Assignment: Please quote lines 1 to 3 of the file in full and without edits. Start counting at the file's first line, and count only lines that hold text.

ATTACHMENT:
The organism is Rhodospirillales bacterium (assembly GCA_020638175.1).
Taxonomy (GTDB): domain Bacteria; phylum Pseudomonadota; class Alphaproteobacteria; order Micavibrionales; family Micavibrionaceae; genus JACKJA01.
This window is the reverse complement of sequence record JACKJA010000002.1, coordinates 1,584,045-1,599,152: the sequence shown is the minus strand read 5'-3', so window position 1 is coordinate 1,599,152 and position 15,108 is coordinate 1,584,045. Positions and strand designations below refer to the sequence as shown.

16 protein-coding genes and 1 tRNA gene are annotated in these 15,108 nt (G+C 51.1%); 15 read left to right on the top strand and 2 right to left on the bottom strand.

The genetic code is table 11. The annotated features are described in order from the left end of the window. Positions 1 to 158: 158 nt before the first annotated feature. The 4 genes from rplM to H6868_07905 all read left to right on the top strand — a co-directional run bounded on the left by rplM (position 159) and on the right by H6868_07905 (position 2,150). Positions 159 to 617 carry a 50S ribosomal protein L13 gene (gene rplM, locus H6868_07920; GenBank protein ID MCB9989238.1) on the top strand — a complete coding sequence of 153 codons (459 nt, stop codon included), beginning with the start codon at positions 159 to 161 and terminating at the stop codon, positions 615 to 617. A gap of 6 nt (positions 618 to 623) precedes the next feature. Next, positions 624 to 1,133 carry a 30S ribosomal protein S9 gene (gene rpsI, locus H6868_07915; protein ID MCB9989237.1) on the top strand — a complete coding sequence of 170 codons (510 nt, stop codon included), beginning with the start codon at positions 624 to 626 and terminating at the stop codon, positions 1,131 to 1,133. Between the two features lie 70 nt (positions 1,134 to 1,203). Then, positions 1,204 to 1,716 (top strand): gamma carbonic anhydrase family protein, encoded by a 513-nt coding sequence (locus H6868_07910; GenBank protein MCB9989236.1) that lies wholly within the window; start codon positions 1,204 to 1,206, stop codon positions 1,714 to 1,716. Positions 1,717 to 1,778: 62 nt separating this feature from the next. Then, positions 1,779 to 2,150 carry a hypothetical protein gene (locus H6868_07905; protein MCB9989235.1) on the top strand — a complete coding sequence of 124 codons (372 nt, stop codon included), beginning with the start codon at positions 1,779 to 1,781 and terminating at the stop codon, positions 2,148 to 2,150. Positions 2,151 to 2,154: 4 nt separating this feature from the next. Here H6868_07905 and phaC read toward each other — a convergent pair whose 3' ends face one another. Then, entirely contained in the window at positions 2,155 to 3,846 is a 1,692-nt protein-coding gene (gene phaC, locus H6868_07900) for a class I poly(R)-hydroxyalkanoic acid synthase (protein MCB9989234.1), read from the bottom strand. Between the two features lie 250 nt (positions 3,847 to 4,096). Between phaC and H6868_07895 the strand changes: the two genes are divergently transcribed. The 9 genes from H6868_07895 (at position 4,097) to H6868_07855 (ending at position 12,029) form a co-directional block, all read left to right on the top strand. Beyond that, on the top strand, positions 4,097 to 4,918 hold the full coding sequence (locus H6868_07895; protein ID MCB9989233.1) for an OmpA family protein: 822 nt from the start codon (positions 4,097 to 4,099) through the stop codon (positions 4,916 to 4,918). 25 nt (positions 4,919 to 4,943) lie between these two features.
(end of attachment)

The organism is Rhodospirillales bacterium (assembly GCA_020638175.1).
Taxonomy (GTDB): domain Bacteria; phylum Pseudomonadota; class Alphaproteobacteria; order Micavibrionales; family Micavibrionaceae; genus JACKJA01.
This window is the reverse complement of sequence record JACKJA010000002.1, coordinates 1,584,045-1,599,152: the sequence shown is the minus strand read 5'-3', so window position 1 is coordinate 1,599,152 and position 15,108 is coordinate 1,584,045. Positions and strand designations below refer to the sequence as shown.